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I have some code with a few errorr I do not understand how to fix at all. I have asked my professor and TA, and consulted the internet with no luck, apart from understanding more precisely what the errors mean. From what I can tell, the compiler is either confusing my overloaded operator with built in operators, or it is not recognizing it as an overloaded operator at all.

I am getting the following errors and warnings:

||=== project 4, Debug ===| \project 4\forest.h|13|warning: friend declaration 'Forest& operator+(Forest&, Forest&)' declares a non-template function|

\project 4\forest.h|13|note: (if this is not what you intended, make sure the function template has already been declared and add <> after the function name here) |

\project 4\forest.h|14|warning: friend declaration 'std::ostream& operator<<(std::ostream&, const Forest&)' declares a non-template function|

\project 4\forest.h|15|warning: friend declaration 'std::istream& operator>>(std::istream&, Forest&)' declares a non-template function|

\project 4\main.cpp||In function 'int main()':| \project 4\main.cpp|21|error: ambiguous overload for 'operator>>' in 'file >> intForest'|

c:\program files (x86)\codeblocks\mingw\bin..\lib\gcc\mingw32\4.4.1\include\c++\istream|119|note: candidates are: std::basic_istream<_CharT, _Traits>& std::basic_istream<_CharT, _Traits>::operator>>(std::basic_istream<_CharT, _Traits>& (*)(std::basic_istream<_CharT, _Traits>&)) [with _CharT = char, _Traits = std::char_traits] |

c:\program files (x86)\codeblocks\mingw\bin..\lib\gcc\mingw32\4.4.1\include\c++\istream|123|note: std::basic_istream<_CharT, _Traits>& std::basic_istream<_CharT, _Traits>::operator>>(std::basic_ios<_CharT, _Traits>& (*)(std::basic_ios<_CharT, _Traits>&)) [with _CharT = char, _Traits = std::char_traits] |

c:\program files (x86)\codeblocks\mingw\bin..\lib\gcc\mingw32\4.4.1\include\c++\istream|130|note: std::basic_istream<_CharT, _Traits>& std::basic_istream<_CharT, _Traits>::operator>>(std::ios_base& (*)(std::ios_base&)) [with _CharT = char, _Traits = std::char_traits] | ||=== Build finished: 1 errors, 3 warnings ===|

When I try to compile my code. The relevant code segments are as follows:

(in forest.h)

template< typename NODETYPE > class Forest
{

    public:
        friend Forest<NODETYPE>& operator+(Forest<NODETYPE>&, Forest<NODETYPE>&);
        friend ostream& operator<<(ostream&, const Forest<NODETYPE>&);
        friend istream& operator>>(istream&, Forest<NODETYPE>&);

        Forest();
        Forest( const Forest& otherForest);
        ~Forest();
        void nodes(int&) const;

    private:
        ForestNode<NODETYPE> *root;

        ForestNode<NODETYPE> *getNewNode( const NODETYPE &);
};

(in forest.cpp)

template<typename NODETYPE> istream& operator>>(istream& file, const Forest<NODETYPE>& f1)
{
    istream file2 = file;
    int nodeCount = 0;
    string blah = ' ';

    while(getline(file2,blah))
    {
        nodeCount++;
    }

    ForestNode<NODETYPE> *forestNodeArray[nodeCount];//holds pointers to last node of depth i

    getline(file,*f1.root.tag);
    forestNodeArray[0] = &(*f1.root);
    inputHelper(file, 0, *f1.root, forestNodeArray, nodeCount);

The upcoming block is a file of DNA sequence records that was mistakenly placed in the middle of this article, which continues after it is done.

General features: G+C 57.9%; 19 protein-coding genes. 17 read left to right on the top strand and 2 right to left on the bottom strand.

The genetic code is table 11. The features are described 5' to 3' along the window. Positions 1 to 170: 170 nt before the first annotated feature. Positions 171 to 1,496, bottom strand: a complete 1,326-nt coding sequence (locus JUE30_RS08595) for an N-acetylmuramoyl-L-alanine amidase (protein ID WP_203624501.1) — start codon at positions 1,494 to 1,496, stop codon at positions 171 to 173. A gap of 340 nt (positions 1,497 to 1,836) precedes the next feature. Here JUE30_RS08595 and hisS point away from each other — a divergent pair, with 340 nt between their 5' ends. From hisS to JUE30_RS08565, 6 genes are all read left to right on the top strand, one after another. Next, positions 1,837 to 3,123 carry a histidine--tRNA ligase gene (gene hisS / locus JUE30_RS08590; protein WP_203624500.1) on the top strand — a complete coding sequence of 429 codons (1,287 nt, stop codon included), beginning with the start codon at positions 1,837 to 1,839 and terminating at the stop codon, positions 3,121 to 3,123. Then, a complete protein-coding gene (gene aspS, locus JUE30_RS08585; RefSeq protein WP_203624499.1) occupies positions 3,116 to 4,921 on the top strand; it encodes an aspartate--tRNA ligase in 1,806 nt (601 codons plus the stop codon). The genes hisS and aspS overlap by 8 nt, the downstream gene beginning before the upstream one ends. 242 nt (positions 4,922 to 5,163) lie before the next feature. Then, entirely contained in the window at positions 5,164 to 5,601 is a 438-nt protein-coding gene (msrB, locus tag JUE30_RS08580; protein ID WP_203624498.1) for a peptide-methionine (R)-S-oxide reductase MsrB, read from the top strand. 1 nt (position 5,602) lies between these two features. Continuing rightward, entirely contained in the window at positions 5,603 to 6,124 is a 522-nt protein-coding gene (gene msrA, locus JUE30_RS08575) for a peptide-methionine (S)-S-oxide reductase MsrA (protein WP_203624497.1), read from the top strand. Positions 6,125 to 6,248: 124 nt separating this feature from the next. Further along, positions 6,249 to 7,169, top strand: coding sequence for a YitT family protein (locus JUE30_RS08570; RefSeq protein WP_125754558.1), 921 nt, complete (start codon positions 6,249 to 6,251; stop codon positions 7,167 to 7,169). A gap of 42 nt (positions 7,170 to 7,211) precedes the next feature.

return file;
}

(and finally, in main.cpp)

int main()
{

    Forest < char > intForest();
    filebuf fb;
    fb.open ("forest1.txt",ios::in);
    istream file(&fb);


    cout << typeid(intForest).name() << endl;
    cout << typeid(file).name() << endl;

    file >> intForest;

    fb.close();


}

Any help would be greatly appreciated.

EDIT: Thanks to alex and alf, I understand why they were not considered template functions. It's quite obvious in retrospect, I was just set on those signatures. Anyway, I still get the error about the ambiguous operator. Why does the compiler not recognize my operator and use it, instead of trying to decide between 3 built in versions of the operator that could not possibly have one parameter as Forest?

share|improve this question
    
Try template <> friend Forest<NODETYPE>& operator+ –  Alex Emelianov Oct 28 '10 at 5:28
    
@alex Ahh. That fixed the warnings. Thank you. I was kind of hoping to have the declarations stay the way they were due to the function signatures specified in the project guidelines I was given by my professor, but I'm starting to care less and less about conforming to these function signatures and more about having working code. Thanks again. –  joedillian Oct 28 '10 at 5:36
    
Well, if you think about it, the signatures of the friend functions depend on your template parameter NODETYPE, so they also have to be templates. There's no way around it. –  Alex Emelianov Oct 28 '10 at 16:32

3 Answers 3

up vote 1 down vote accepted

The second error is in this line:

Forest < char > intForest();

This may be surprising at first, but that line is not declaring a variable of type Forest<char>, but rather a function that takes no arguments and returns a Forest<char>. Just remove the parenthesis from the declaration:

Forest < char > intForest;

On the first warning, which is already explained (the function declared as friend is not a template, and that means that you will manually have to implement it for each type you use to instantiate Forest<> with (probably you don't want that). Also note that declaring the templated operator+ and then making the template a friend as in @Alf P. Steinbach answer means that a Forest<int> will be a friend of a Forest<double>, which might not be what you need. @Alex proposal in the comment will only make a particular instantiation of the template a friend, which is probably closer to what you want, but you need to declare the templated operator before the template class, and for that you will need to forward declare the template class...